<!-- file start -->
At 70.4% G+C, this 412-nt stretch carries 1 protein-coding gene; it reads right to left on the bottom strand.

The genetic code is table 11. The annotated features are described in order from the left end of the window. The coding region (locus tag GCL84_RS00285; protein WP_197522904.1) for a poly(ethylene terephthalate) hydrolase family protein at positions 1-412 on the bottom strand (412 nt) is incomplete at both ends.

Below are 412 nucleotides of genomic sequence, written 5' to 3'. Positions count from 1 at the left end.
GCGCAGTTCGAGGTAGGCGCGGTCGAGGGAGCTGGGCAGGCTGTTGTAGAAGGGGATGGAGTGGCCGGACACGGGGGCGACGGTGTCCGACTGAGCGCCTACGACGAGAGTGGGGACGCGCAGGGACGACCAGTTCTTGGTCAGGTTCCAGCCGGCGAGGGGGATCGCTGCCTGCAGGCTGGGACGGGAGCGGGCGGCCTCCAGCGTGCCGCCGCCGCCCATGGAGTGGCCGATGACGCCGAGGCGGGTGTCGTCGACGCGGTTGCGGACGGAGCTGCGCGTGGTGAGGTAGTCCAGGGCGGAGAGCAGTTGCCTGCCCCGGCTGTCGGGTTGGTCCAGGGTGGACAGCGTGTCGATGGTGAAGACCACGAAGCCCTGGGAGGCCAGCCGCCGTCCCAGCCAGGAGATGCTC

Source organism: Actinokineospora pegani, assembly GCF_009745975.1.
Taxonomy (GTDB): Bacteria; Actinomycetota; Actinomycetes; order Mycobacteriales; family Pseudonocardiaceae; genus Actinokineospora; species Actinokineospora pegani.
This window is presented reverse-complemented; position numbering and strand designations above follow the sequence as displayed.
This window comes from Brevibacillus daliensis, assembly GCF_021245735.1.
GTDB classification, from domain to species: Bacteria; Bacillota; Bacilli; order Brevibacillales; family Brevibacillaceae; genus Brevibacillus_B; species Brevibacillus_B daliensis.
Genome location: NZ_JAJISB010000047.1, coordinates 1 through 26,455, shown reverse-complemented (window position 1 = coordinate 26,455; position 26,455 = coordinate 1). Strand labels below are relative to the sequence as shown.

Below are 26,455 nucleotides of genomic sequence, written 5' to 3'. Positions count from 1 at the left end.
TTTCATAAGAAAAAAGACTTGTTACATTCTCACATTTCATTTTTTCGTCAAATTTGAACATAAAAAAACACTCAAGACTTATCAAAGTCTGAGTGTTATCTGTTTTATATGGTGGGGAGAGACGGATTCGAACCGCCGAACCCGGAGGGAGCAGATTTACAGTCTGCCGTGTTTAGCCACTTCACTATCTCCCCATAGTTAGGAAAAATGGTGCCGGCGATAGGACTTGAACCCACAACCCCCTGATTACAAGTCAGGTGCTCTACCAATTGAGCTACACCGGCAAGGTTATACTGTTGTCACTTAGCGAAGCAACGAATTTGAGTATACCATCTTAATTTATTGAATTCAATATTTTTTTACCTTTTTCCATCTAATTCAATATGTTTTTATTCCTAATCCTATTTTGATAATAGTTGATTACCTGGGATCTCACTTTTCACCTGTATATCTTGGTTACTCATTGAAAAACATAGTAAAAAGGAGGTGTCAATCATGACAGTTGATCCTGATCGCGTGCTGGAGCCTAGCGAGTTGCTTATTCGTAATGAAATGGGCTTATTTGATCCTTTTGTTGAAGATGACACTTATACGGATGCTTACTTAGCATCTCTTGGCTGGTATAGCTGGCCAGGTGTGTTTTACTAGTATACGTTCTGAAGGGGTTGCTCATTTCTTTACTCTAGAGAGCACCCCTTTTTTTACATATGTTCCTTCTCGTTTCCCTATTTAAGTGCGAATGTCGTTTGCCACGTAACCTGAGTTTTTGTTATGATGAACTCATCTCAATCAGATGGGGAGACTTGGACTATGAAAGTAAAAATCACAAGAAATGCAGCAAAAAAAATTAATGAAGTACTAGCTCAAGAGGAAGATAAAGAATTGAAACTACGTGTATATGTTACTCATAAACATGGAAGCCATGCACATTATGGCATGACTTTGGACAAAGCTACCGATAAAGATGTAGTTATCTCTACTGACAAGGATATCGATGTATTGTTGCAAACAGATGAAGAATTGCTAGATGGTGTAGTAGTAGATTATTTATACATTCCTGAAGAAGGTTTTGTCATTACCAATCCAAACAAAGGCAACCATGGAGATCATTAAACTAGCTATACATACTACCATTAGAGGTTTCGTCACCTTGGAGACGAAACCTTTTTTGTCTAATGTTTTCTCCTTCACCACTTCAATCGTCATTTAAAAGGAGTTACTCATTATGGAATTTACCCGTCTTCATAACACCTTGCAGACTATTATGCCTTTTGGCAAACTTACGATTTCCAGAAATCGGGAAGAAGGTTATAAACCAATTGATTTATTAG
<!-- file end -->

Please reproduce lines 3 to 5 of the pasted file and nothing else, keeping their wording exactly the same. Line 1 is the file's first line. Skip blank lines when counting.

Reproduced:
Below are 412 nucleotides of genomic sequence, written 5' to 3'. Positions count from 1 at the left end.
GCGCAGTTCGAGGTAGGCGCGGTCGAGGGAGCTGGGCAGGCTGTTGTAGAAGGGGATGGAGTGGCCGGACACGGGGGCGACGGTGTCCGACTGAGCGCCTACGACGAGAGTGGGGACGCGCAGGGACGACCAGTTCTTGGTCAGGTTCCAGCCGGCGAGGGGGATCGCTGCCTGCAGGCTGGGACGGGAGCGGGCGGCCTCCAGCGTGCCGCCGCCGCCCATGGAGTGGCCGATGACGCCGAGGCGGGTGTCGTCGACGCGGTTGCGGACGGAGCTGCGCGTGGTGAGGTAGTCCAGGGCGGAGAGCAGTTGCCTGCCCCGGCTGTCGGGTTGGTCCAGGGTGGACAGCGTGTCGATGGTGAAGACCACGAAGCCCTGGGAGGCCAGCCGCCGTCCCAGCCAGGAGATGCTC

Source organism: Actinokineospora pegani, assembly GCF_009745975.1.